Belgian, Syrian, Moroccan. Myrna Nabhan has as many origins as she has talents. Political scientist, engaged journalist, founder of an association. First portrait of our series #queendom, Myrna has agreed to share a bit of her knowledge with us.
As a child, she used to live in Syria, which she’ll leave later on to go to Belgium. But the idea of going back to her ancestors’ land haunts her, until it becomes an obsession.
Her goal: to pass on the cultural richness of this country, beyond the stereotypes created by the war.
ON THE OTHER SIDE OF THE CRISIS
One day, as she wipes off yet another job rejection, she says: “screw it”, and decides to go back to Syria. Without knowing it and unwillingly, she is going to build herself a patch from scratch, custom-made. First, with a movie, “Damascus”, which will last three years.
“With every door closing in on me,
I would go by the window”
Her desire? Show how human beings continue to live on in spite of the chaos, show their strength to keep moving amid the exploding bombs. A movie focused on life, rather than death.
” I wanted to show how people keep on living, and that in such terrible situations there’s always a way to find something, not positive per say, but that allows to simply keep going (…) It’s something universal, something human actually, a strength that resides within each person, and that shines through, in those kinds of situations. A mother who lost her kid, a rocket that fell, and who tells you “But thank God, it could be worse“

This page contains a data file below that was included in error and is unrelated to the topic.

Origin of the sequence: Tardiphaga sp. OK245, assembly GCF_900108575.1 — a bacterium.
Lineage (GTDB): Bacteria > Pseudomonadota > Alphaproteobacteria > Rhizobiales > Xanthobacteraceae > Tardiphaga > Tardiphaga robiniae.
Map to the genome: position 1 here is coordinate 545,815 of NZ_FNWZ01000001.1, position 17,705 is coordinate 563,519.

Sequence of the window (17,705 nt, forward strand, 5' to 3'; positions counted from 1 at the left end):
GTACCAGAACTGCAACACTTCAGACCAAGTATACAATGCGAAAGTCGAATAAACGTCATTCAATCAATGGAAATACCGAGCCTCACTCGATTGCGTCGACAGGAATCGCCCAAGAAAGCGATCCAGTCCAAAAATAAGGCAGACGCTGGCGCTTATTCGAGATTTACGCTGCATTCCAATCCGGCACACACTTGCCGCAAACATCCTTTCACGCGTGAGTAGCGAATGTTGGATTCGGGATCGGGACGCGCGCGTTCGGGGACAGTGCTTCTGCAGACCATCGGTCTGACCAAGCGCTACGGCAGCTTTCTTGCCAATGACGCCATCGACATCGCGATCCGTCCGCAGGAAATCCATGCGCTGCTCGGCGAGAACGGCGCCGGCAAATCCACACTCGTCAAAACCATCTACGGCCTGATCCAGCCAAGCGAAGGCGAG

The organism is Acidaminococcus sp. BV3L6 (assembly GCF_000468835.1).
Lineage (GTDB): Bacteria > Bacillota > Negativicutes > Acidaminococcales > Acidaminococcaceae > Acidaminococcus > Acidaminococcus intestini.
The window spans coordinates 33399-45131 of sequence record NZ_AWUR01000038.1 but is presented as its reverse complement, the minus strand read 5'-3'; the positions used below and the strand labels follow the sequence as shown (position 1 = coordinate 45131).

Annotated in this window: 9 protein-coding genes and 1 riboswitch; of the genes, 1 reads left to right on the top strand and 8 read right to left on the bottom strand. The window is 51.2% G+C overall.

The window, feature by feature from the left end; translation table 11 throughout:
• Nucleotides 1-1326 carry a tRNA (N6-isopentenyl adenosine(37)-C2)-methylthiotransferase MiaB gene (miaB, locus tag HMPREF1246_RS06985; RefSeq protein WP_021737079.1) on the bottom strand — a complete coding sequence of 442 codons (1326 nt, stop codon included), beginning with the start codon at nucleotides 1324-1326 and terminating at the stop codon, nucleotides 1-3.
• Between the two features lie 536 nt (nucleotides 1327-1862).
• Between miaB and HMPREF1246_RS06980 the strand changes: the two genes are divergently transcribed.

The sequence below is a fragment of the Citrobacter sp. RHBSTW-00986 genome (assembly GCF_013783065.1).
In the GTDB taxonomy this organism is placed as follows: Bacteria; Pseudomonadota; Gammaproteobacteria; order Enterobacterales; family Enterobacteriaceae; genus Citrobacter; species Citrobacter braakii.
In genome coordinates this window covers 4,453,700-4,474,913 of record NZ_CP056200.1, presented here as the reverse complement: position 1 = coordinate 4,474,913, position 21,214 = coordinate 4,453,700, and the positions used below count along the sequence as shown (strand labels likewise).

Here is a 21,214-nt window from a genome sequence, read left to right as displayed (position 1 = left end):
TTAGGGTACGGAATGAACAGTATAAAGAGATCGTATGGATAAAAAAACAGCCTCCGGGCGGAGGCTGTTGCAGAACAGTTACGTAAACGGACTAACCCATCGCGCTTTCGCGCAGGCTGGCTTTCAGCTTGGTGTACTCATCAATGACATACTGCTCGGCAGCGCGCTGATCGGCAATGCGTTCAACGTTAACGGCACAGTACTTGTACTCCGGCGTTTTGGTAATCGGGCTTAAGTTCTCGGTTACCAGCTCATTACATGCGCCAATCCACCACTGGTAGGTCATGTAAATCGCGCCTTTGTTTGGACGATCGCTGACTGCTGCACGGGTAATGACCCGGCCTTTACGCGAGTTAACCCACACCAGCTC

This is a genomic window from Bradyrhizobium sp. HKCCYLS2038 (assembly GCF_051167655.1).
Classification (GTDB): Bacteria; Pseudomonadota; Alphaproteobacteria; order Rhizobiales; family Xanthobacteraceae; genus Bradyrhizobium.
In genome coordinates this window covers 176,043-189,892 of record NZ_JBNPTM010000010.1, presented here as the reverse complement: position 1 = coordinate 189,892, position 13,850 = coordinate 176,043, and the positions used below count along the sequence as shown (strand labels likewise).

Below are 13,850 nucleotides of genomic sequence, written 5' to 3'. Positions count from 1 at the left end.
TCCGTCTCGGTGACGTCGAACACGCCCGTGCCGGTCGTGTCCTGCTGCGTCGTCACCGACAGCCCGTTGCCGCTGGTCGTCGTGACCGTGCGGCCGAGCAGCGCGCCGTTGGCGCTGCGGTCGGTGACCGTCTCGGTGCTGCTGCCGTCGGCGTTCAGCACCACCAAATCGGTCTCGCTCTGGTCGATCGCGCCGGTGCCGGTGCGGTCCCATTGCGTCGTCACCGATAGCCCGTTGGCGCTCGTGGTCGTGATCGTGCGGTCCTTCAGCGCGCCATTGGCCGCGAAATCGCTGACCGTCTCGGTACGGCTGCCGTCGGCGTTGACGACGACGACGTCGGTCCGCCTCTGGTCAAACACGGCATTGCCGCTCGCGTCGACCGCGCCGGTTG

WHAT ABOUT TODAY?
For the time being, the journalist is working on a second project, depicting the city of Alep through a photo book. Only this time, with a wish to capture the essence, as well as pay tribute to the city and its people. Beyond a project, “an impulse, a need in the moment”.
Co-founder of the association Missaly, Myrna and her sister go to schools in order to help young Belgians with foreign origins to feel “more Belgian”. With a wish to solve an identification issue regarding role models, they invite ambassadors to come and share their experience, also coming from diversity.
A WOMAN: SO WHAT?
“Apparently, I made a feminist movie without knowing it (…). When we aired it at a festival, a guy from the jury said “Pffff”, what is that movie, there are too many women in it.“
Myrna says she never realized the obstacles coming from the fact that she was a woman, in the moment. Yet, in hindsight, they were always there. During job interviews, forcing herself to create her career on her own, or when her movie was aired.
WHAT GREAT WOMAN WOULD YOU INVITE TO DINNER?
To the question: “If there was a person you could invite to dinner, who would be dear to you, a woman preferably, who would it be?”, the young woman answered:
“That question made me think, because if I have to invite a woman to dinner, I would be the one paying, so (laughter): just kidding. (…) Well I’m going to say something pretty simple, but it would be my mother, actually. My mum is a lioness. Someone who has always fought, who has always imposed her choices, … She’s a badass. (…) She’s the kind of person who inspires me a lot. (…) Something that she has always taught us is that, whether you are a boy or a girl, don’t ever let anybody impose its choices onto you, and don’t ever depend on anyone.”